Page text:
Permanent water became available at Lightning Ridge in 1961 when a syndicate of graziers tapped into the Great Artesian Basin that covers 22% of Australia. This not only brought dignity to the community but also changed the mining process. The miners were already dry-rumbling the opal dirt.
Water would allow ‘washing’ the dirt that was heaped on the surface that came up from underground. Basket puddlers lined the Government Tank, originally sunk in 1908 for the village water supply. The washing process was thorough and as the opal dirt was removed from the diggings, native vegetation regenerated. In 2009, there are concerns that well-intentioned mine site rehabilitation is destroying unique mining heritage landscapes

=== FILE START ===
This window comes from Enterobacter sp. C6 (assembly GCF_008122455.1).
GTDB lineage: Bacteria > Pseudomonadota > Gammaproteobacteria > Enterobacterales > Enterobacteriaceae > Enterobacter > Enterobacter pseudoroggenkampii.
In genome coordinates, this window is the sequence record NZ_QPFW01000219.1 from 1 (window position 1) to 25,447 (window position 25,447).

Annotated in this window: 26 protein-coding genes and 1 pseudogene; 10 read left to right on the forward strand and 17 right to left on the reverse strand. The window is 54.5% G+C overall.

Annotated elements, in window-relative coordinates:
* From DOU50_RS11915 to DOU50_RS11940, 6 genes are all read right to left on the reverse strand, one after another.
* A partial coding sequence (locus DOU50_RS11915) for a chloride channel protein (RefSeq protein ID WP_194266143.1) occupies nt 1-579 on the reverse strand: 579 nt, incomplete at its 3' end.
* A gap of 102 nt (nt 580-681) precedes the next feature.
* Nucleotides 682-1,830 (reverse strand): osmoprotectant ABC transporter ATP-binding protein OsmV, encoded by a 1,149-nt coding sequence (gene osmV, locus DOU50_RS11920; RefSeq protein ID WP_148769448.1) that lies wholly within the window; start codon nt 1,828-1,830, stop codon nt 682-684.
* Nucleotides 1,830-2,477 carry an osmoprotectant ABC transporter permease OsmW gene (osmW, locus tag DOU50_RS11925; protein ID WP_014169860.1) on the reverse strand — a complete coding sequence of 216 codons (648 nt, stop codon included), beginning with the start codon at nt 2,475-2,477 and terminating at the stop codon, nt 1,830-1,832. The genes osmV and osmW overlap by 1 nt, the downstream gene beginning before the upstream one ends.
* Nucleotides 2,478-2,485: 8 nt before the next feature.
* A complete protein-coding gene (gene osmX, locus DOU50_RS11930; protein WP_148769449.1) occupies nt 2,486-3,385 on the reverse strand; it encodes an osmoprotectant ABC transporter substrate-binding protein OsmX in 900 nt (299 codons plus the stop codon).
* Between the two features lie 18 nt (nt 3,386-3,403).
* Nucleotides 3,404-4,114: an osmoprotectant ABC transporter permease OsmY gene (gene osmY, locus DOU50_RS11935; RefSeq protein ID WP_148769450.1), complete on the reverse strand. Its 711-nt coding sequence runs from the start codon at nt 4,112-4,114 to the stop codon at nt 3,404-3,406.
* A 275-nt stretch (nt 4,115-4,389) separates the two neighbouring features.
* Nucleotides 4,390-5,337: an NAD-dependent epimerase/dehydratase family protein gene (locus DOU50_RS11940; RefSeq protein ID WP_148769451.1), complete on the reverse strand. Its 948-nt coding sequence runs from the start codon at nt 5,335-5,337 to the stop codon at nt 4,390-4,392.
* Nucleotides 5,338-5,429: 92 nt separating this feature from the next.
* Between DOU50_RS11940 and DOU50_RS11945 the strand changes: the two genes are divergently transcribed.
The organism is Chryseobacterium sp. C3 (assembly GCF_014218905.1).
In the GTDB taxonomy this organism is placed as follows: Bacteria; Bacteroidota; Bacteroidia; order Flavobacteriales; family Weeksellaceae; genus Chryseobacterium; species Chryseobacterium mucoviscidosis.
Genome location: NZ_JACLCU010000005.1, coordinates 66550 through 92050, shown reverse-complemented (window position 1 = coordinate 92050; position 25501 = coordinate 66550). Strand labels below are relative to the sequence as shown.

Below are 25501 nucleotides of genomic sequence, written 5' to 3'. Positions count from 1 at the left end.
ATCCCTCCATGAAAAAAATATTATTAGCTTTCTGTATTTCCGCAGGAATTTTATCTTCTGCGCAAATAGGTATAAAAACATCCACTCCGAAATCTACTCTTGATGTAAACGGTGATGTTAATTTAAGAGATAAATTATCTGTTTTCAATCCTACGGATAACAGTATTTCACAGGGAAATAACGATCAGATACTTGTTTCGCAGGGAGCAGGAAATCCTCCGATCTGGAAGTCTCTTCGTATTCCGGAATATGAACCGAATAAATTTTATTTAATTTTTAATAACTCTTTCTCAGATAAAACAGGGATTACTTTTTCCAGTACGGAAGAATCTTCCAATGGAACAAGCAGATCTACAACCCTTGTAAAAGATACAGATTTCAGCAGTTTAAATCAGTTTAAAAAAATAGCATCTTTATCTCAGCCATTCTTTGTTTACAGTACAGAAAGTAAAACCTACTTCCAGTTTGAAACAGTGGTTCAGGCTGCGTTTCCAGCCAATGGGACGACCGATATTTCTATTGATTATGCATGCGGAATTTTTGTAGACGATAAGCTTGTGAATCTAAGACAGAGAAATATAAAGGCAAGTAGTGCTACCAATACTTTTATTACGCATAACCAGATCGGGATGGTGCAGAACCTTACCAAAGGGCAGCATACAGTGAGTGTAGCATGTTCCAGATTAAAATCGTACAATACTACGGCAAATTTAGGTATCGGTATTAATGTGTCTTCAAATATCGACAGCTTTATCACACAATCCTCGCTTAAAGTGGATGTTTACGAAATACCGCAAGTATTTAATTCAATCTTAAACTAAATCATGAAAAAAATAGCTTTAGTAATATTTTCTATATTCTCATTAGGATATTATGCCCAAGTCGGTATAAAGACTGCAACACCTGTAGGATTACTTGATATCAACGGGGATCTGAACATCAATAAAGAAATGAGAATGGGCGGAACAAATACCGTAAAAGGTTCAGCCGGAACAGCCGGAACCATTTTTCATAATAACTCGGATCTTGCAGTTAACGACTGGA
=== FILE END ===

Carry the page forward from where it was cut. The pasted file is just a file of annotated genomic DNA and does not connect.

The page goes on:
Electricity was laid on in the village in 1963 and women with families were happier to join the men. In Sweden a news item about Frank King of the Swedes at Lightning Ridge, enticed a couple of families to try their luck. Others followed. European miners arrived from Coober Pedy, the light opal capital of Australia, and were sent as ‘new chums’ on a wild goose chase where they struck it rich.
The spirit of invention was ever present on the diggings. Machinery was eventually developed to make mining easier and more efficient.